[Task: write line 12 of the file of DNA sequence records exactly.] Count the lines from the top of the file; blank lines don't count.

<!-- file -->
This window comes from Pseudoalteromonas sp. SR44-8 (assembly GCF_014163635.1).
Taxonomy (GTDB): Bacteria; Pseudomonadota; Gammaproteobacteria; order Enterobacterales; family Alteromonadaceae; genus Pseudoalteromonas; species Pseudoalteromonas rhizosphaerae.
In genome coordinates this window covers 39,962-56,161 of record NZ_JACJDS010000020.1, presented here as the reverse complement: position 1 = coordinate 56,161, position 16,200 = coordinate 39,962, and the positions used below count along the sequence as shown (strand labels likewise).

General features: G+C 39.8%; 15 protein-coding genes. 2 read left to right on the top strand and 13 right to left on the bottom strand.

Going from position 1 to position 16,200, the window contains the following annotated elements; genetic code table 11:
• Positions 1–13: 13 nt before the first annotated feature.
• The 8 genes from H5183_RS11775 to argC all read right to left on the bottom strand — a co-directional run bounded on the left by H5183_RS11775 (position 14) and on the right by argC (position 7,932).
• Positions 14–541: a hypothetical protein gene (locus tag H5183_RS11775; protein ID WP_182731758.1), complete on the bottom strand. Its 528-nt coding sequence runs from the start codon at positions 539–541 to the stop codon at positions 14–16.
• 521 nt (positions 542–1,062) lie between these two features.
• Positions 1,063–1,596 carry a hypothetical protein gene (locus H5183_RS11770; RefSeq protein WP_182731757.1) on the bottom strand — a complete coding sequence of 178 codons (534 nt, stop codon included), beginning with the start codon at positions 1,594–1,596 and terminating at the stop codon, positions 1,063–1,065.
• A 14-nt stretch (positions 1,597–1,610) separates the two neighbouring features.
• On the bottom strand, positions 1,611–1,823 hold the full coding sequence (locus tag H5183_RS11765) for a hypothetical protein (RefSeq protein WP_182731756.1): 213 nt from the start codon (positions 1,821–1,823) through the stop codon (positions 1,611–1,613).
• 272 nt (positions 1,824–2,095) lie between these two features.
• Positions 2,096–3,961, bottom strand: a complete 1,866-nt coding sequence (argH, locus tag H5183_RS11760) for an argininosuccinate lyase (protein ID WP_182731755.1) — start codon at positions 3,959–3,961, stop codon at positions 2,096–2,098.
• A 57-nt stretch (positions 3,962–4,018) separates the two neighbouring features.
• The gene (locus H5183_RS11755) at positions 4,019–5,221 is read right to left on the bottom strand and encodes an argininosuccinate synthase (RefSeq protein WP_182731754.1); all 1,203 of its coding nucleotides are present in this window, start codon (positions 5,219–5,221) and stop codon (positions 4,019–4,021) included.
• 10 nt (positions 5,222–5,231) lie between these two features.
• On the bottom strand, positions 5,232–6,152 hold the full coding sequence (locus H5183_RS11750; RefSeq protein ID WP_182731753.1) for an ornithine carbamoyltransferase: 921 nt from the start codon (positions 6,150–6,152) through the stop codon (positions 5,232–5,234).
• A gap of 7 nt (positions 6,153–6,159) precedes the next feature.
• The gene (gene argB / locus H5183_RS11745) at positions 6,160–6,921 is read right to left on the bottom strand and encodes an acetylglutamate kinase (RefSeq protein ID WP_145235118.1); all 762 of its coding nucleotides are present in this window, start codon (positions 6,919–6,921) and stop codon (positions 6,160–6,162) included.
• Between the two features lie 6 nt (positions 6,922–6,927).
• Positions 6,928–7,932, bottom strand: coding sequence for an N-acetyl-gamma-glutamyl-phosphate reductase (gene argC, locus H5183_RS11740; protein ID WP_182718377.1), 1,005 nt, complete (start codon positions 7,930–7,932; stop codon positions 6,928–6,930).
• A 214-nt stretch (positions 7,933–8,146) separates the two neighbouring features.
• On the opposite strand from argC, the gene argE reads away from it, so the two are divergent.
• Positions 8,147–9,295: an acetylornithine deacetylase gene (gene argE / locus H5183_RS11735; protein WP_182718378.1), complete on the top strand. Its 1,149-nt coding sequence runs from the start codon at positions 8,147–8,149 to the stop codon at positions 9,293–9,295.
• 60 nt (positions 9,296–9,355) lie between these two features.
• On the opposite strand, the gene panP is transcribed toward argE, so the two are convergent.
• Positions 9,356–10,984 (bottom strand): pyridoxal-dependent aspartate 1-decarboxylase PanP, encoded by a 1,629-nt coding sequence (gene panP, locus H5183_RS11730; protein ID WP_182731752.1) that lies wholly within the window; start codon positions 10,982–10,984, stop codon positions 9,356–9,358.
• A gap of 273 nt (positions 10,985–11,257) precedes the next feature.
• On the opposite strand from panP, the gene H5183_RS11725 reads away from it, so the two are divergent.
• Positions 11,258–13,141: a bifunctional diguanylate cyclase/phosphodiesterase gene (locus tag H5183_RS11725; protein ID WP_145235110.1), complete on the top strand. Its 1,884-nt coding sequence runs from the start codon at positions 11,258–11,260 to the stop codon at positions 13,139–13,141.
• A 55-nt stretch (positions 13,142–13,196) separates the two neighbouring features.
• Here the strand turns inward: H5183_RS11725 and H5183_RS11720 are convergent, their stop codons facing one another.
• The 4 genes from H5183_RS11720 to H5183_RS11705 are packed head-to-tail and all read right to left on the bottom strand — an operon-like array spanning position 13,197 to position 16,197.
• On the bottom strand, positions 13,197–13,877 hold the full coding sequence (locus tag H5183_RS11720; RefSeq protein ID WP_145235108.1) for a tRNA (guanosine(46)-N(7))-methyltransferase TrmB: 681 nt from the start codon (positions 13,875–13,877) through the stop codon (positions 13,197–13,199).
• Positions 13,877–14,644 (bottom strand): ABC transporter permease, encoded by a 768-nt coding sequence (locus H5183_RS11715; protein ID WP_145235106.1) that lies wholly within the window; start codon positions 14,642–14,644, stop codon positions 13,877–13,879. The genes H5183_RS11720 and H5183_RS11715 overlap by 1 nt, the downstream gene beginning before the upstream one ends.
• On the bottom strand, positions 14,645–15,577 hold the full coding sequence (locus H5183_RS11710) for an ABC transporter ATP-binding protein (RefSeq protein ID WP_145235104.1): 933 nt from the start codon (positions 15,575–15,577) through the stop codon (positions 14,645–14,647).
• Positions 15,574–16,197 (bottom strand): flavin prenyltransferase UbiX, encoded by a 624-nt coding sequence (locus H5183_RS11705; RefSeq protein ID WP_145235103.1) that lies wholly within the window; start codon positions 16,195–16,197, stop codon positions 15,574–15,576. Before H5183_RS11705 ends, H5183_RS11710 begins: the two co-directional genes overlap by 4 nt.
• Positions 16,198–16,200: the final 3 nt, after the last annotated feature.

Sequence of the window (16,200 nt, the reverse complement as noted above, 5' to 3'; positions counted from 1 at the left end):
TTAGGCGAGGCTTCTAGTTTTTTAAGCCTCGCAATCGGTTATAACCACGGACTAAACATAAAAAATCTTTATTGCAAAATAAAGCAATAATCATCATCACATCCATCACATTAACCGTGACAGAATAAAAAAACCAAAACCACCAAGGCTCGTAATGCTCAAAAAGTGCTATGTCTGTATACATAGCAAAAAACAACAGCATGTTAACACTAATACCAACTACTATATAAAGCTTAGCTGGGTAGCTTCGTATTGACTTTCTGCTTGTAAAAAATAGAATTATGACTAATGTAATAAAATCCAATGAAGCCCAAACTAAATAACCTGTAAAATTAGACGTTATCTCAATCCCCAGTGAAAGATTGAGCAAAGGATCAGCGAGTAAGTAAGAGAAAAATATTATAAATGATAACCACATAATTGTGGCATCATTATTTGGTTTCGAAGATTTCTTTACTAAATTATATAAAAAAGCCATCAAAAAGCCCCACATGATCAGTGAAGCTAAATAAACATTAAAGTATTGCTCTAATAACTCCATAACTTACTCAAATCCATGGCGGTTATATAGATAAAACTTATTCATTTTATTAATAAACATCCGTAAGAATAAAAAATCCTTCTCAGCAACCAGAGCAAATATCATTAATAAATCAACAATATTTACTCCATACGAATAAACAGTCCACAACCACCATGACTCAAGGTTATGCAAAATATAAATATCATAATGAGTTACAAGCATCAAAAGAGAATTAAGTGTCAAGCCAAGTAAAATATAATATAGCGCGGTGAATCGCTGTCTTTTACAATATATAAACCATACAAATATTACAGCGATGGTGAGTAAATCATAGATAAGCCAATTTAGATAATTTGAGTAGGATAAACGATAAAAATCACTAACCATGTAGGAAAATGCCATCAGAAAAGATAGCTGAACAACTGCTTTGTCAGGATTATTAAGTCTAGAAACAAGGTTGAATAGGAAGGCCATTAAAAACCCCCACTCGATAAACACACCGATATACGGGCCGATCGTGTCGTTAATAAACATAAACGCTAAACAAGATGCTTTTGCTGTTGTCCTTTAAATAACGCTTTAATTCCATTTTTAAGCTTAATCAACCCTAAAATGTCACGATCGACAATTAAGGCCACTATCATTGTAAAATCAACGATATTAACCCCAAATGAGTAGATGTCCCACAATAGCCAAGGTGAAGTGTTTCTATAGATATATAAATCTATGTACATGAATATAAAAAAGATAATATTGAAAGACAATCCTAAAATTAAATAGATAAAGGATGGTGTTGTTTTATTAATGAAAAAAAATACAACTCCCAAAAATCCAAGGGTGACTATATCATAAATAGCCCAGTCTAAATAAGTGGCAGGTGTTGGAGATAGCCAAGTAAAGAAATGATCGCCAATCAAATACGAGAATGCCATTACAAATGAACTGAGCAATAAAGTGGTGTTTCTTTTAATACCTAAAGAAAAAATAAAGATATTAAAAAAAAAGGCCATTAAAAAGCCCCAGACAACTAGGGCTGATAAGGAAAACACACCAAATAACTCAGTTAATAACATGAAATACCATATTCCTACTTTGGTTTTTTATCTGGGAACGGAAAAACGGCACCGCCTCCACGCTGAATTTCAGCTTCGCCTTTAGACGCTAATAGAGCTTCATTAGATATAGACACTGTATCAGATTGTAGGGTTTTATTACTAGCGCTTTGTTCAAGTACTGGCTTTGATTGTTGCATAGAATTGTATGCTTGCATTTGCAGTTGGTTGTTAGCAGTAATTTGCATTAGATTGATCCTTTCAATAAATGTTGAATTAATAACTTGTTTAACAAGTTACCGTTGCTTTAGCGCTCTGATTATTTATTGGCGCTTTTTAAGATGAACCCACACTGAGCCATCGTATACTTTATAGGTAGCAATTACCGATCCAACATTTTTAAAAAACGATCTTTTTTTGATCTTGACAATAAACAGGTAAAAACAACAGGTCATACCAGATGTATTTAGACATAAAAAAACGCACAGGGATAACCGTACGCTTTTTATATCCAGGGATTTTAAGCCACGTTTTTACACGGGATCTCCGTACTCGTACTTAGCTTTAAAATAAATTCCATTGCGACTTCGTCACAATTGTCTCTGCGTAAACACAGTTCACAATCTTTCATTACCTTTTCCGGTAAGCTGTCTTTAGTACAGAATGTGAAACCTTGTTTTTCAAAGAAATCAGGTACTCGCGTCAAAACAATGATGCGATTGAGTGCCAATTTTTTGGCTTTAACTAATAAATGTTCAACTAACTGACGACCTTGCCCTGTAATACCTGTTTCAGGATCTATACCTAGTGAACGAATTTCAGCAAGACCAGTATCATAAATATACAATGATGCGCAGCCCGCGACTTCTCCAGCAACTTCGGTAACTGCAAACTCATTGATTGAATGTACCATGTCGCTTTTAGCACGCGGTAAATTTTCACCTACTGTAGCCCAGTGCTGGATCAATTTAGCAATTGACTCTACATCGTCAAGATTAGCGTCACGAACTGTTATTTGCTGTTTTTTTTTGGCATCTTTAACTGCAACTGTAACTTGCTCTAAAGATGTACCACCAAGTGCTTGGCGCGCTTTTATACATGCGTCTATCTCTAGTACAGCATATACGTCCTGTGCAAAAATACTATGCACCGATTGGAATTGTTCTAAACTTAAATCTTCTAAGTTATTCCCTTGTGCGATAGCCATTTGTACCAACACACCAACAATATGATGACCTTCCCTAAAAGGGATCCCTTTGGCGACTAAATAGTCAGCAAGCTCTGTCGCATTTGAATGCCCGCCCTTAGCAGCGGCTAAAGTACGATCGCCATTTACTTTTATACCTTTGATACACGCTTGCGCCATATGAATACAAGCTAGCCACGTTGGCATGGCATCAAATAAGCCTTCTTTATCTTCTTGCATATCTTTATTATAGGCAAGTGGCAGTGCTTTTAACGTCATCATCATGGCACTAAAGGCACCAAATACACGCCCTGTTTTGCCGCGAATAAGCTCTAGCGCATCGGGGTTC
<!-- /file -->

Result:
• On the bottom strand, positions 1,611–1,823 hold the full coding sequence (locus tag H5183_RS11765) for a hypothetical protein (RefSeq protein WP_182731756.1): 213 nt from the start codon (positions 1,821–1,823) through the stop codon (positions 1,611–1,613).